The March Toward a 'New' Monogamy Should End in Somerville | Opinion

Given the disorienting speed of social change these days, it's entirely plausible that a confluence of forces will soon seek to revise the societal understanding of marriage as a strictly monogamous institution. The latest evidence comes courtesy of Somerville, Massachusetts, where city leaders last week unanimously approved an ordinance that permits more than one domestic partner. In other words, Somerville now recognizes polyamorous (or consensual non-monogamous) couplings, granting them rights similar to married couples.

Certainly, in some circumstances, domestic partnerships can help unmarried couples visit hospitalized loved ones or obtain health insurance benefits. Passing such ordinances is nothing new, even though the number of partners one can now have in Somerville is.

But this news shouldn't come as a surprise. The rejection of monogamy within marriage has long been identified as the next port in the journey of society's trend toward sexual libertarianism. Social science scholars have already called for the legal and cultural recognition of consensual non-monogamy, including the legalization of polyamorous group marriages. In his book, Legalizing Plural Marriage: The Next Frontier of Family Law, Emory law professor Mark Goldfeder presents the push for polyamory as something of an inevitability. And now, with the Somerville ordinance, lawyers and activists throughout the country will undoubtedly seek to pursue similar measures at local, state and federal levels.

But is a dash to cultural acceptance and legalization of consensual non-monogamous marital relationships a wise course to take?

Some will argue that this is simply a long-overdue gesture to accommodate America's increasingly diverse familial landscape. As a Somerville city councilor, Lance Davis, commented to the press: "When the government has tried to define a family in the past, that hasn't always gone very well." So, he concludes, "that's not a business we should be in."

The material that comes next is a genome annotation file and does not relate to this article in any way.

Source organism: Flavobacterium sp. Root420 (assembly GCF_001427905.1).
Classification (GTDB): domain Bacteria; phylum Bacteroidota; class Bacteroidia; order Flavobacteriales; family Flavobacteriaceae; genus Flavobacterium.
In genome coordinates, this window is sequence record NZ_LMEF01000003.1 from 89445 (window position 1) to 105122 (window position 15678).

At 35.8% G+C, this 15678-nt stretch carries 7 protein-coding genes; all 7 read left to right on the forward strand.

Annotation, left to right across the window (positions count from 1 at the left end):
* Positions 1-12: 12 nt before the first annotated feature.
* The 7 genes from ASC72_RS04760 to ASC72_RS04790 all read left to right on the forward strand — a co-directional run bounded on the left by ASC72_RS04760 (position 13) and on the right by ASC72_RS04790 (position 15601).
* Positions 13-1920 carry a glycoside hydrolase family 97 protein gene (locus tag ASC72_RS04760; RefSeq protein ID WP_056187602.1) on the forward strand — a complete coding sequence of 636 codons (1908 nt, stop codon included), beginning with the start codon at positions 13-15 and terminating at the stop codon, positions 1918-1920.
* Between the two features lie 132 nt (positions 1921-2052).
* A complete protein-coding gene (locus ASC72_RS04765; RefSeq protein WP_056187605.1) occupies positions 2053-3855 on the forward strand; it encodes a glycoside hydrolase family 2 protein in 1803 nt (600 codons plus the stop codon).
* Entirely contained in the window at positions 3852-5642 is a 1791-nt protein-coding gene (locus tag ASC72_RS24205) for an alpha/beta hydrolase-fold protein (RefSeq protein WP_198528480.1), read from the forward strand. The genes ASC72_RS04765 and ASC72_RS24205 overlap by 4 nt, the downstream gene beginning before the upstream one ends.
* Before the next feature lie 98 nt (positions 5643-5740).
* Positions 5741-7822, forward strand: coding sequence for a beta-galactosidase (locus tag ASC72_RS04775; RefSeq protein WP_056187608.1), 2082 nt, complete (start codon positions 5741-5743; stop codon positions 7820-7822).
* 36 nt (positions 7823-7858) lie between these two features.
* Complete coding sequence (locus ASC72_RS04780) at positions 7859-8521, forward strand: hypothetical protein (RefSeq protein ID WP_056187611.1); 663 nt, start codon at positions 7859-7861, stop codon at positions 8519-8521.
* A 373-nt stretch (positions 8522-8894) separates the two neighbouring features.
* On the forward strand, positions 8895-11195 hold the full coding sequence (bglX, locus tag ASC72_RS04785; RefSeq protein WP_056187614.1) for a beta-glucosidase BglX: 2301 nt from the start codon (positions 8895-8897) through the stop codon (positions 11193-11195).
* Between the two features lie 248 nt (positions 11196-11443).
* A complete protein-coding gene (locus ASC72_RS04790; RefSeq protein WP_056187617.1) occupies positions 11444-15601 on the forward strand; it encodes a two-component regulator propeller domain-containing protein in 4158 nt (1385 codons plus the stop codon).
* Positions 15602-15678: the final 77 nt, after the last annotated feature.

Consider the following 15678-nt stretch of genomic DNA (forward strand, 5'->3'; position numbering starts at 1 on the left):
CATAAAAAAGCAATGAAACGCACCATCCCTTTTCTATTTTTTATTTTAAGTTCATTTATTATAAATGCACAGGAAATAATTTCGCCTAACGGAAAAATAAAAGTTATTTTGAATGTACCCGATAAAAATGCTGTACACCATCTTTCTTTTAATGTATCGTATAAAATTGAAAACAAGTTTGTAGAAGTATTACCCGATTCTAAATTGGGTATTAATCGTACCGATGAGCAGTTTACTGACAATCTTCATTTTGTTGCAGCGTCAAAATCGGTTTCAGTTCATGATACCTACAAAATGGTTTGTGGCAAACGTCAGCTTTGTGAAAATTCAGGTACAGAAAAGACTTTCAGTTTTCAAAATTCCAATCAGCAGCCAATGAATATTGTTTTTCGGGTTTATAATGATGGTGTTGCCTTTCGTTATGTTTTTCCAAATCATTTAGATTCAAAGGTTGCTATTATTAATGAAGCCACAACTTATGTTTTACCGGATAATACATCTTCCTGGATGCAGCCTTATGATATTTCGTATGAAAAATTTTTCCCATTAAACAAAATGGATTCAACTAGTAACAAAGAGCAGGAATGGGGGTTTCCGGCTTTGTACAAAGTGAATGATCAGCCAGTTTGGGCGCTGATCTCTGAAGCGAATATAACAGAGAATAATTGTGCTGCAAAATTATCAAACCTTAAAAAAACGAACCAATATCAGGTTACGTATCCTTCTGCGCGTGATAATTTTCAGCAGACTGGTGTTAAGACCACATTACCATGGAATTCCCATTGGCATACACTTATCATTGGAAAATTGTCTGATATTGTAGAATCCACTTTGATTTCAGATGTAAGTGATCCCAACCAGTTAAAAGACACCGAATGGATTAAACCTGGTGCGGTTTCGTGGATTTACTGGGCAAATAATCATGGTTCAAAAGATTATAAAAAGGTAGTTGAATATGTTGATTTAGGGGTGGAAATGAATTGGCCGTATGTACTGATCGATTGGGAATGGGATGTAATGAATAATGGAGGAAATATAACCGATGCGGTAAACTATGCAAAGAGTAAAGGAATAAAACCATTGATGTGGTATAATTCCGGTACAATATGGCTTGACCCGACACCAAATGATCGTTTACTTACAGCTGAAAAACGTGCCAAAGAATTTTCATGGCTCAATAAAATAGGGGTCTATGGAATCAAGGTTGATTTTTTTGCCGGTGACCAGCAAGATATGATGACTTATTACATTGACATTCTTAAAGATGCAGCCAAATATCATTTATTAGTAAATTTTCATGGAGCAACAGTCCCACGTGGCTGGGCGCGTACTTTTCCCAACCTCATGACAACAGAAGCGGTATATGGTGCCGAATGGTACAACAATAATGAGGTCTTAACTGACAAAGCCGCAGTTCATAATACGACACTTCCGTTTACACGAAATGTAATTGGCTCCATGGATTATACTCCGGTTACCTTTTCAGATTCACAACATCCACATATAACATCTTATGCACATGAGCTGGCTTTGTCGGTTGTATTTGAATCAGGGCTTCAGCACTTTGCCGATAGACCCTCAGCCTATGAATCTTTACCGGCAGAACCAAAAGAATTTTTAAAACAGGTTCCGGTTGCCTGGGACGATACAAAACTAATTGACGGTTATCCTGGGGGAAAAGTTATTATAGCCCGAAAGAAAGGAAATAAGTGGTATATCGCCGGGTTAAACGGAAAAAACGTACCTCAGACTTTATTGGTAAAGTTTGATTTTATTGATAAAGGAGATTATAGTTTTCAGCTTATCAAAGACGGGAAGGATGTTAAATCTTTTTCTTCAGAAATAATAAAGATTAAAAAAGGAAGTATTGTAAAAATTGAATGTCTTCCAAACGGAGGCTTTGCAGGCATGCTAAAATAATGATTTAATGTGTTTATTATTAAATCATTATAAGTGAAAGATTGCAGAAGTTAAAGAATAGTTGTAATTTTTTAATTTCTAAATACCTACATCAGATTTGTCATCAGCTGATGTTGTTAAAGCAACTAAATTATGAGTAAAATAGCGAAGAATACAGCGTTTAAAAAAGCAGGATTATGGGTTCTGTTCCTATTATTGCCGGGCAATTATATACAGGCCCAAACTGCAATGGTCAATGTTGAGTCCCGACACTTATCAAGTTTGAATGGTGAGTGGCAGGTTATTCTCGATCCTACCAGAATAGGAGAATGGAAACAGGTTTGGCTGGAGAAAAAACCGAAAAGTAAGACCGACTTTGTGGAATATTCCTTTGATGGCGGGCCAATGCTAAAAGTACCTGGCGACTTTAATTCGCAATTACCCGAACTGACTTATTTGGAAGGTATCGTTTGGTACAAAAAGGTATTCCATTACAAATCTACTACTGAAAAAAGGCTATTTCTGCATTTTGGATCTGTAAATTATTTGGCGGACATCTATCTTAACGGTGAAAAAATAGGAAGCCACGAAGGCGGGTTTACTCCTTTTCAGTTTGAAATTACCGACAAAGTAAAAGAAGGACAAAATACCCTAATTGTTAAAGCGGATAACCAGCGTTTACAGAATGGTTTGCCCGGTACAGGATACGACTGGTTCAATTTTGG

This comment sounds well enough intentioned, but it also glibly skips over the many legitimate reasons why government is involved in defining and even incentivizing certain familial structures. At a minimum, such questions should be a matter of public debate. But no such discussion appears to have taken place during the Somerville City Council's deliberations. Indeed, if press reports are accurate, little thought—not to mention studied consideration—was given to this and other issues before the ordinance was unanimously passed.

Did anyone consult city attorneys about the potential concerns from insurance companies? Did they poll community members and employers? Did they consider the opinions of those who might raise concerns regarding the implications of non-monogamy for the well-being of both adults and children, or for the institution of marriage more generally?

For those of us who've spent time looking at the phenomenon of consensual non-monogamy, there are indeed reasonable concerns about the asymmetry of such relationships, the unknown impact of such arrangements on children, and what influence new marital arrangements might have on public norms. These questions should prompt greater reflection and investigation from lawmakers and social change agents before rubber-stamping a wave of new ordinances.